Where My Treasure Is

A few minutes ago, I got off the phone with someone I know very personally, albeit in an adverse manner in past memory and in tonight’s discussion. Without getting into an extended exposition, I’ll simply state that after significant alcoholic consumption on his end, along with heated vocalizing and plenty of expletives fired at me, he said something that made me reel back and think:

“You’ll never earn as much as I have.”

Strange. I’m running low on money, I can’t see my friends at school or at home due to the in-session semester, and I’m spending most of my “free” time either making artwork or searching for jobs. But the Lord assured me once again that my treasure does not lie on this earth, and that all I earn while I am on this planet is insignificant compared to the great wealth I have in Christ. What a joy it is to know for certain that though people may insult and disasters may befall upon my life, I have incomparable riches that last forever. But I pray also that this person I spoke with tonight may discover that eternal treasure too – one given for free, but paid for by priceless, sinless blood shed on the cross.

Happy Easter, everyone.

“Do not store up for yourselves treasures on earth, where moth and rust destroy, and where thieves break in and steal. But store up for yourselves treasures in heaven, where moth and rust do not destroy, and where thieves do not break in and steal.”

– Matthew 6:19-20 (NIV, ©1984)

Complaining About God’s Timing

A certain friend of mine today wrote an e-mail devotional sent to the Harvest Christian fellowship, of which I used to be a sporadic member during my undergrad years. But this particular installment resonated strongly with me, because it shed light on how I’ve been overly-concerned about one task after leaving Penn State: finding a job.
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Finding Purpose

The final night before I head home from this lousy semester just ended, but I was reminded earlier about something that God implanted within me ever since I gave my life to Christ. Because in the end, the one thing that mattered most was Jesus, who gives all those who follow Him true, worthwhile purpose for their lives. And yet I wasn’t being undignified enough to share with others this revelation…
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Avatar: Throwing the Towel on 2D (and Perhaps Reality)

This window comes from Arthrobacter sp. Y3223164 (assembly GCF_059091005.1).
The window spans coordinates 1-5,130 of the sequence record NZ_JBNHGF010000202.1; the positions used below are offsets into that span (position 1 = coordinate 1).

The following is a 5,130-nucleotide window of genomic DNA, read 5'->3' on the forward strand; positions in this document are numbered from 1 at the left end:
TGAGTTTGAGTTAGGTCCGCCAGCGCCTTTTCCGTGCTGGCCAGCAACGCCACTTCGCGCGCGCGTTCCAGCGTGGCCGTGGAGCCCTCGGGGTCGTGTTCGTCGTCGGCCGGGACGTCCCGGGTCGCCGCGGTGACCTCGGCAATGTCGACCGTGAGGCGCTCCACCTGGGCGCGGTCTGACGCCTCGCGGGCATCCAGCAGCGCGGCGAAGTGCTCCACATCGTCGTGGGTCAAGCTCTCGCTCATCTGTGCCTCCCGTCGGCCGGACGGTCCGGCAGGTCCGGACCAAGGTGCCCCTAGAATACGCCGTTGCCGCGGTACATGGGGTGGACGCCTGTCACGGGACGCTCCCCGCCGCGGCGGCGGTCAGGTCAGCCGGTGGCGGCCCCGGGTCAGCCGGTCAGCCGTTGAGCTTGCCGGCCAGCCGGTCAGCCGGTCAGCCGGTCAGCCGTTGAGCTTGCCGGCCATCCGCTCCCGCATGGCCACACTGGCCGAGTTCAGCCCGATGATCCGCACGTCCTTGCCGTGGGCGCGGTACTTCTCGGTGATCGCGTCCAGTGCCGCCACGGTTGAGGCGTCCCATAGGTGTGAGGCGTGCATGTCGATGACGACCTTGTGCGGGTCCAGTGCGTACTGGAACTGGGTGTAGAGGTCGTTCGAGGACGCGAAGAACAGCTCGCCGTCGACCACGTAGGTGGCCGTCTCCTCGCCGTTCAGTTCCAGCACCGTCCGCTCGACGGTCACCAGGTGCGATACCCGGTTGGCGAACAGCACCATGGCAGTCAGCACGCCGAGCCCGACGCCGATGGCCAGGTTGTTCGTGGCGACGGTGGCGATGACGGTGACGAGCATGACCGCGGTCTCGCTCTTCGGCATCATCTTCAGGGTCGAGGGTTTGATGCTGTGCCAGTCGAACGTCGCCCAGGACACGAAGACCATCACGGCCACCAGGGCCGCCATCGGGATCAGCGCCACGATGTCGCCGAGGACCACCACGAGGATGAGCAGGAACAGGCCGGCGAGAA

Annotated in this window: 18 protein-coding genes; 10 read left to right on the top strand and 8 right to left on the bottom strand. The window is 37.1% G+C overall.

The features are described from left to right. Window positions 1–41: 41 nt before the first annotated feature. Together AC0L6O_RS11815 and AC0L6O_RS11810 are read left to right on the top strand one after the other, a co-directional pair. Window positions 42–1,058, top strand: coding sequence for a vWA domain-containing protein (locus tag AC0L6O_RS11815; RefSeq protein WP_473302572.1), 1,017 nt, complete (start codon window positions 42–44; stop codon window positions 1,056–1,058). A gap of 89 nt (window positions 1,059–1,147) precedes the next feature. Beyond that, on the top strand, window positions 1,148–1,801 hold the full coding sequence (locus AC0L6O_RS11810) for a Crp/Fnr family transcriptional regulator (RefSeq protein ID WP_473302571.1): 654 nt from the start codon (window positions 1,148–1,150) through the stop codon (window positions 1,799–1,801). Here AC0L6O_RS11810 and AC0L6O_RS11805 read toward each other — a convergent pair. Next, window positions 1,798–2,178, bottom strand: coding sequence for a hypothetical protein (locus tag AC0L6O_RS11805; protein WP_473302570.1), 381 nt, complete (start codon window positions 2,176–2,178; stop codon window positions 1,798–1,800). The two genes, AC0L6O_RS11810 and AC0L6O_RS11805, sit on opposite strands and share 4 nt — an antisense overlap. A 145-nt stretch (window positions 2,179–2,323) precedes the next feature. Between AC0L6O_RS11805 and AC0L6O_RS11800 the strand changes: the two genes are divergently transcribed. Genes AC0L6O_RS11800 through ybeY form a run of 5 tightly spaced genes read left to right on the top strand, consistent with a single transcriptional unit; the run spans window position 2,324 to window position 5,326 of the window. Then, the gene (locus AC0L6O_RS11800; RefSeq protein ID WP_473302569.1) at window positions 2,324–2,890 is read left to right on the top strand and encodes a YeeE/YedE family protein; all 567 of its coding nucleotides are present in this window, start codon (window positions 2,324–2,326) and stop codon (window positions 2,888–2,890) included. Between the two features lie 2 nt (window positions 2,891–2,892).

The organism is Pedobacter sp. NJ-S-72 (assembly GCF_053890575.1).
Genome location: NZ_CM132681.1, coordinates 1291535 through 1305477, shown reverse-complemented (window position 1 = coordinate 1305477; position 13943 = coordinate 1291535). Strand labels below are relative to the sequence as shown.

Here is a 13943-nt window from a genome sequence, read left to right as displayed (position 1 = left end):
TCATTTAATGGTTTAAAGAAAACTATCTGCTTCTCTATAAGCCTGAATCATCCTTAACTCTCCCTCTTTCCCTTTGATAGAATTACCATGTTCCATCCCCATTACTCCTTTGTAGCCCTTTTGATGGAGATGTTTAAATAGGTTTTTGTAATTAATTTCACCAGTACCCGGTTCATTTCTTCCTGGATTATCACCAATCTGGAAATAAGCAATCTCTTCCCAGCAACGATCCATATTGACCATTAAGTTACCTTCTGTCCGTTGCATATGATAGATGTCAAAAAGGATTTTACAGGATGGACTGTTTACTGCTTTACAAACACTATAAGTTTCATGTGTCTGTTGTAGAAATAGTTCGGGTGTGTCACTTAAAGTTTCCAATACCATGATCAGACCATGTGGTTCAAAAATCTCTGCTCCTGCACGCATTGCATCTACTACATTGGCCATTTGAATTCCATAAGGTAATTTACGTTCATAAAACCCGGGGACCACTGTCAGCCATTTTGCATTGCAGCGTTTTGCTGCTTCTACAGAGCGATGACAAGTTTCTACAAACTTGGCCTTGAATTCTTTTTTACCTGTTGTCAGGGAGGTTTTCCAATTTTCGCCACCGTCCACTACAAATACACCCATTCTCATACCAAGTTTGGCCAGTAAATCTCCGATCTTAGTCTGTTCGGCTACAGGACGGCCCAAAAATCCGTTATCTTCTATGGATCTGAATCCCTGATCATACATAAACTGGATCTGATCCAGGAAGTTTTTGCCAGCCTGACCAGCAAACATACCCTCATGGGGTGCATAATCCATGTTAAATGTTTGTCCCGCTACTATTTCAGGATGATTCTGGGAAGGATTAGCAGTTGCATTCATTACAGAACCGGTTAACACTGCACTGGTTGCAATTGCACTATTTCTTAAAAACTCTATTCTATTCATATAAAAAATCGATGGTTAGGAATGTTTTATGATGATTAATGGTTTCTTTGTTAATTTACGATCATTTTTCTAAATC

Utterly boring. That’s what I saw in the woods and the sky along the expressway when I was driving back after seeing James Cameron’s new 3D movie. Because if there’s one thing about perceiving color in real life, it’s immediately recognizing post-production values that set new records for my eye’s dynamic range. Things initially jostled back and forth: good visuals, or good plot? Strong lead protagonists and flat antagonists, or level-headed characters everywhere? Do I really need 3D, or will normal cinema suffice? Hint: I didn’t prefer the new tech.

But Avatar, a ~161-minute movie with costs higher than the smart-as-wood Transformers: Revenge of the Fallen, at least managed to get some of the things I longed for in an adventure-action film correct. Not the majority of points like the Lord of the Rings trilogy, but more than enough to pass a year-end science fiction movie quality test. Want to spoil yourself? Jump, and don’t miss…it’s a long fall from here!
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District 9, a Sentient and Smart Sci-Fi Movie

Call me silly after viewing the horror that was Transformers: Revenge of the Fallen, but when I heard there was well-paced and intense mecha combat in District 9, it quickly ramped my interest up again. Way up. Because I already heard that the film was pulling in a healthy number of great reviews, but now it has robots! After seeing it tonight, though, it’s one of the good things that I can jot down about what makes a strong science fiction movie. With great lead characters, fluid and very realistic CGI, a smattering of original ideas, and good pacing, it held the plot in without many major leaks. But here’s the kicker: with a mere budget of $30 million, Peter Jackson and Neill Blomkamp have done a marvelous job at producing what was easily the best mature sci-fi film all year long. Take that, RotF and your $200 million black hole!

Don’t leave it to me to spoil the plot for you – go watch it yourself, or at least read what follows alongside the Wikipedia entry. I’ll give a quick rundown of what made the movie great in my eyes, what faltered, comments that fit neither, and overall what I think of this as a Christian film watcher.
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